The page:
Birch Bark Canoe

Over the weekend I started reading The Survival of the Bark Canoe by John McPhee, a favorite author of The Wildwood and one discussed here previously. The book describes the process used by Henri Vaillancourt to make birch bark canoes using the same tools and methods American Indians perfected. The canoes which are made using no nails, screws, or rivets are essentially lashed and sewed together.

While describing the constriction process and history of the canoes, McPhees book also goes on to tell the story of an eventful expedition he goes on with Vaillancourt through the Maine woods. At the end of the book are also a great collection of drawings by Edwin Tappan Adney of birch canoes.

While had been thinking about building a boat recently, I think these birch bark canoes are a bit to much for a beginner. If you are interested however you can find out more at Henri Vaillancourt’s site and more history here.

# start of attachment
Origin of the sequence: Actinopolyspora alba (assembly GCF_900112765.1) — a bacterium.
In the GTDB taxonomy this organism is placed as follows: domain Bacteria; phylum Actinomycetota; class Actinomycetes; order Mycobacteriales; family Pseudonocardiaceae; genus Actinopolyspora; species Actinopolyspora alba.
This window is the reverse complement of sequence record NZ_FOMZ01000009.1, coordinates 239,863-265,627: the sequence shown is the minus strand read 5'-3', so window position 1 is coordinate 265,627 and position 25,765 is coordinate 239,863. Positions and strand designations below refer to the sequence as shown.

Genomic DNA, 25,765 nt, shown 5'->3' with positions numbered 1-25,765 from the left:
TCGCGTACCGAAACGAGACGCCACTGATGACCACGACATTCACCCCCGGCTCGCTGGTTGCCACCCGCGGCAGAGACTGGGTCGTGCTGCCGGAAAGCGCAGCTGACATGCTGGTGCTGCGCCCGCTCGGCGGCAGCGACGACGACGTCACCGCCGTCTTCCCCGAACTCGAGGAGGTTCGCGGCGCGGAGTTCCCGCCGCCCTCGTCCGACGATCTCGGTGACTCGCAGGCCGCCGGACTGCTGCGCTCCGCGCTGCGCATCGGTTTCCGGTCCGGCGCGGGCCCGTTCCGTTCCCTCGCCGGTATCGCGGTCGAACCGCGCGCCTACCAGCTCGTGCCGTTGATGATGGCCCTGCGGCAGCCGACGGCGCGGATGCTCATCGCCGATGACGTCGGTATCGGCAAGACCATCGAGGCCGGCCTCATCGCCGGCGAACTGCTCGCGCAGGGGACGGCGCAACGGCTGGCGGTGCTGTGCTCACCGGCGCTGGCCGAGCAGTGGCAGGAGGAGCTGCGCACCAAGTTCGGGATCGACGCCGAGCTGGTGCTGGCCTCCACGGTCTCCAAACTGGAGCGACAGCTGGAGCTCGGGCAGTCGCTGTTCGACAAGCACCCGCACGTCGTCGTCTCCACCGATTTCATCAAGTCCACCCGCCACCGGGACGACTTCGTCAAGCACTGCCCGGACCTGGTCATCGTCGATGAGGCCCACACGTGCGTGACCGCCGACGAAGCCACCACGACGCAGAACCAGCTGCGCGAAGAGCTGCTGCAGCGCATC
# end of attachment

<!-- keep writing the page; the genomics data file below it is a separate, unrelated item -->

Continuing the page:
4 Comments so far
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What a piece of work that is! I’d love to see one in action.

Comment by Ro

I thought you might dig this photo http://epe.lac-bac.gc.ca/100/206/301/lac-bac/on_the_job-ef/www.lac-bac.gc.ca/on-the-job/03_natural/enlarged/0516031001_e.html of Innu making birch bark canoes in Labrador circa 1920.

Comment by Scott

This is an hour long but well worth it.


Comment by Roy

Ah Roy I finally watched this film, this movie is amazing, thank you for posting. And yes the hour is well worth it

Comment by nbolton

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